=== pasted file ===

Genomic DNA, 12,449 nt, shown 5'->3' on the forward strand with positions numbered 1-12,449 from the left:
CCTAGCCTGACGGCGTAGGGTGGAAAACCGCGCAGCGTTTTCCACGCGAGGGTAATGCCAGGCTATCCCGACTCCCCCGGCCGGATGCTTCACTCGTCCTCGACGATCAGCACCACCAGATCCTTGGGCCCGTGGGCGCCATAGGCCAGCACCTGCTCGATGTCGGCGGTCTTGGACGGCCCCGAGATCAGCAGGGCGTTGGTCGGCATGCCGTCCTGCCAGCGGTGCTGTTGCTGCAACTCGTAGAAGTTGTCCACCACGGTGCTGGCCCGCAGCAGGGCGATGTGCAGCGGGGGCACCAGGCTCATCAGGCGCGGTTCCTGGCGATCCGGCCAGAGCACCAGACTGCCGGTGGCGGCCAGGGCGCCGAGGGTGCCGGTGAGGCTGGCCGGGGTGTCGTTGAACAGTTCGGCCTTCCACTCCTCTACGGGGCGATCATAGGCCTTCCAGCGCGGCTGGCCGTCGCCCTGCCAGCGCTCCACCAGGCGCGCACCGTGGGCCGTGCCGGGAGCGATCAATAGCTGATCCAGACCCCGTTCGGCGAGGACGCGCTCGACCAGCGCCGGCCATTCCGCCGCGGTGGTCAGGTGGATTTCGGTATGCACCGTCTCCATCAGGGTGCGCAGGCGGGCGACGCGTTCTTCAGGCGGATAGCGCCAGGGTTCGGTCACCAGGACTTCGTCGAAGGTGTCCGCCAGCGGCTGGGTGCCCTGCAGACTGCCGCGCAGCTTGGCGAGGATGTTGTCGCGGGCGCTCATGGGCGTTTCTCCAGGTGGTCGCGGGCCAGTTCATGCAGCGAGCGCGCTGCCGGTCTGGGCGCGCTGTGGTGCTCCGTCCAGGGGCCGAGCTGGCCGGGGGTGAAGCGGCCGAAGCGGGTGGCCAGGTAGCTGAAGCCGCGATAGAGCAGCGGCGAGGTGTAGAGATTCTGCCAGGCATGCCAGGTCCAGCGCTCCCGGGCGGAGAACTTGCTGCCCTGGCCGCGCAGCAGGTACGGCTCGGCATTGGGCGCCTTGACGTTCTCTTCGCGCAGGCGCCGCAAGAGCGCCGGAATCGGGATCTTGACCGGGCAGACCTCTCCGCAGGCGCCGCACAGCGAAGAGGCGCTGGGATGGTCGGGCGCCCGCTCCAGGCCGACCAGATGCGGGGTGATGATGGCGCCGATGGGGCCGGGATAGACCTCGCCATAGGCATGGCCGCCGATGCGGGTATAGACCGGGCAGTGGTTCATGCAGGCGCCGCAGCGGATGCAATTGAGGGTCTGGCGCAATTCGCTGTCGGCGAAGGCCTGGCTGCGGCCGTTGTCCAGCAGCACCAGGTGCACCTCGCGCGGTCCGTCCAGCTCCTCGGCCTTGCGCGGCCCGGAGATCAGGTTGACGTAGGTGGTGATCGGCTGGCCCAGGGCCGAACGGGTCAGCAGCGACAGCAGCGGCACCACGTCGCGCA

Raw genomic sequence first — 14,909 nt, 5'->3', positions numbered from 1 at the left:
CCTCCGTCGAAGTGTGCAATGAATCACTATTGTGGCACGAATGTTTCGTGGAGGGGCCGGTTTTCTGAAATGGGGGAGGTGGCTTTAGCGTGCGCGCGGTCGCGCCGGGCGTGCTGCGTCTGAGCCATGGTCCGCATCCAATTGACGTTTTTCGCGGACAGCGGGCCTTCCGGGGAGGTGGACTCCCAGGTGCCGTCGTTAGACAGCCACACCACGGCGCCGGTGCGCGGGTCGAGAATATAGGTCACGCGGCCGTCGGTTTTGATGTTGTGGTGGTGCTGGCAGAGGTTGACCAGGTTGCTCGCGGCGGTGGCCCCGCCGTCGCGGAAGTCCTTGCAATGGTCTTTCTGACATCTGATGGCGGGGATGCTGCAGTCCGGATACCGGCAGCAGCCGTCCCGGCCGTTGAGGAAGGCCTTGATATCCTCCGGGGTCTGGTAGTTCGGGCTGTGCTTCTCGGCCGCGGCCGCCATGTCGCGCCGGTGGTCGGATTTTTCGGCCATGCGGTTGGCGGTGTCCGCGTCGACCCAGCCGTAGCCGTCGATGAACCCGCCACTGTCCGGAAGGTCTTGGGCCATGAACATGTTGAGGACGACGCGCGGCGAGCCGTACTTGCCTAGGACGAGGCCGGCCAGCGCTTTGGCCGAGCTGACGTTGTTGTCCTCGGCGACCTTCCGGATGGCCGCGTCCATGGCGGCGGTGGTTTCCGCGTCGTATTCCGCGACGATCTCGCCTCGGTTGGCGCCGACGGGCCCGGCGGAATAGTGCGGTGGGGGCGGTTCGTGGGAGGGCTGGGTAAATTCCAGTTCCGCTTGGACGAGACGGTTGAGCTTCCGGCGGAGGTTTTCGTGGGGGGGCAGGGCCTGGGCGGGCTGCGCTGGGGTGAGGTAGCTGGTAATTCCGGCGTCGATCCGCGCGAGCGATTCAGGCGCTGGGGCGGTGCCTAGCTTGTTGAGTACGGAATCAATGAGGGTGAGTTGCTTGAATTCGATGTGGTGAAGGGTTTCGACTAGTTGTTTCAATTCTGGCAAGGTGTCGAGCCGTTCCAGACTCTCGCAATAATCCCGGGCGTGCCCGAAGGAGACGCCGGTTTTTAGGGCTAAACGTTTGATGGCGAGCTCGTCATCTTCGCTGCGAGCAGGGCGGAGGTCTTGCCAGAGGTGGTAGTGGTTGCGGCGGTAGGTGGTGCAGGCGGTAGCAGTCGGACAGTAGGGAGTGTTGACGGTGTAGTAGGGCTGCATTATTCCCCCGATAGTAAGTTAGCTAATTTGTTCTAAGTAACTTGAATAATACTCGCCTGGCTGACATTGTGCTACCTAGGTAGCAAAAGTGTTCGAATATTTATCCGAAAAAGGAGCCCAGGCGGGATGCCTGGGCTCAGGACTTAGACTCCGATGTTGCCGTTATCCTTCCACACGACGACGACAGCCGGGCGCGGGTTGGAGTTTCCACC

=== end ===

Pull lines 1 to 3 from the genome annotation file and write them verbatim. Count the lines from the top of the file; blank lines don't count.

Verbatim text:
Genomic DNA, 12,449 nt, shown 5'->3' on the forward strand with positions numbered 1-12,449 from the left:
CCTAGCCTGACGGCGTAGGGTGGAAAACCGCGCAGCGTTTTCCACGCGAGGGTAATGCCAGGCTATCCCGACTCCCCCGGCCGGATGCTTCACTCGTCCTCGACGATCAGCACCACCAGATCCTTGGGCCCGTGGGCGCCATAGGCCAGCACCTGCTCGATGTCGGCGGTCTTGGACGGCCCCGAGATCAGCAGGGCGTTGGTCGGCATGCCGTCCTGCCAGCGGTGCTGTTGCTGCAACTCGTAGAAGTTGTCCACCACGGTGCTGGCCCGCAGCAGGGCGATGTGCAGCGGGGGCACCAGGCTCATCAGGCGCGGTTCCTGGCGATCCGGCCAGAGCACCAGACTGCCGGTGGCGGCCAGGGCGCCGAGGGTGCCGGTGAGGCTGGCCGGGGTGTCGTTGAACAGTTCGGCCTTCCACTCCTCTACGGGGCGATCATAGGCCTTCCAGCGCGGCTGGCCGTCGCCCTGCCAGCGCTCCACCAGGCGCGCACCGTGGGCCGTGCCGGGAGCGATCAATAGCTGATCCAGACCCCGTTCGGCGAGGACGCGCTCGACCAGCGCCGGCCATTCCGCCGCGGTGGTCAGGTGGATTTCGGTATGCACCGTCTCCATCAGGGTGCGCAGGCGGGCGACGCGTTCTTCAGGCGGATAGCGCCAGGGTTCGGTCACCAGGACTTCGTCGAAGGTGTCCGCCAGCGGCTGGGTGCCCTGCAGACTGCCGCGCAGCTTGGCGAGGATGTTGTCGCGGGCGCTCATGGGCGTTTCTCCAGGTGGTCGCGGGCCAGTTCATGCAGCGAGCGCGCTGCCGGTCTGGGCGCGCTGTGGTGCTCCGTCCAGGGGCCGAGCTGGCCGGGGGTGAAGCGGCCGAAGCGGGTGGCCAGGTAGCTGAAGCCGCGATAGAGCAGCGGCGAGGTGTAGAGATTCTGCCAGGCATGCCAGGTCCAGCGCTCCCGGGCGGAGAACTTGCTGCCCTGGCCGCGCAGCAGGTACGGCTCGGCATTGGGCGCCTTGACGTTCTCTTCGCGCAGGCGCCGCAAGAGCGCCGGAATCGGGATCTTGACCGGGCAGACCTCTCCGCAGGCGCCGCACAGCGAAGAGGCGCTGGGATGGTCGGGCGCCCGCTCCAGGCCGACCAGATGCGGGGTGATGATGGCGCCGATGGGGCCGGGATAGACCTCGCCATAGGCATGGCCGCCGATGCGGGTATAGACCGGGCAGTGGTTCATGCAGGCGCCGCAGCGGATGCAATTGAGGGTCTGGCGCAATTCGCTGTCGGCGAAGGCCTGGCTGCGGCCGTTGTCCAGCAGCACCAGGTGCACCTCGCGCGGTCCGTCCAGCTCCTCGGCCTTGCGCGGCCCGGAGATCAGGTTGACGTAGGTGGTGATCGGCTGGCCCAGGGCCGAACGGGTCAGCAGCGACAGCAGCGGCACCACGTCGCGCA

Raw genomic sequence first — 14,909 nt, 5'->3', positions numbered from 1 at the left: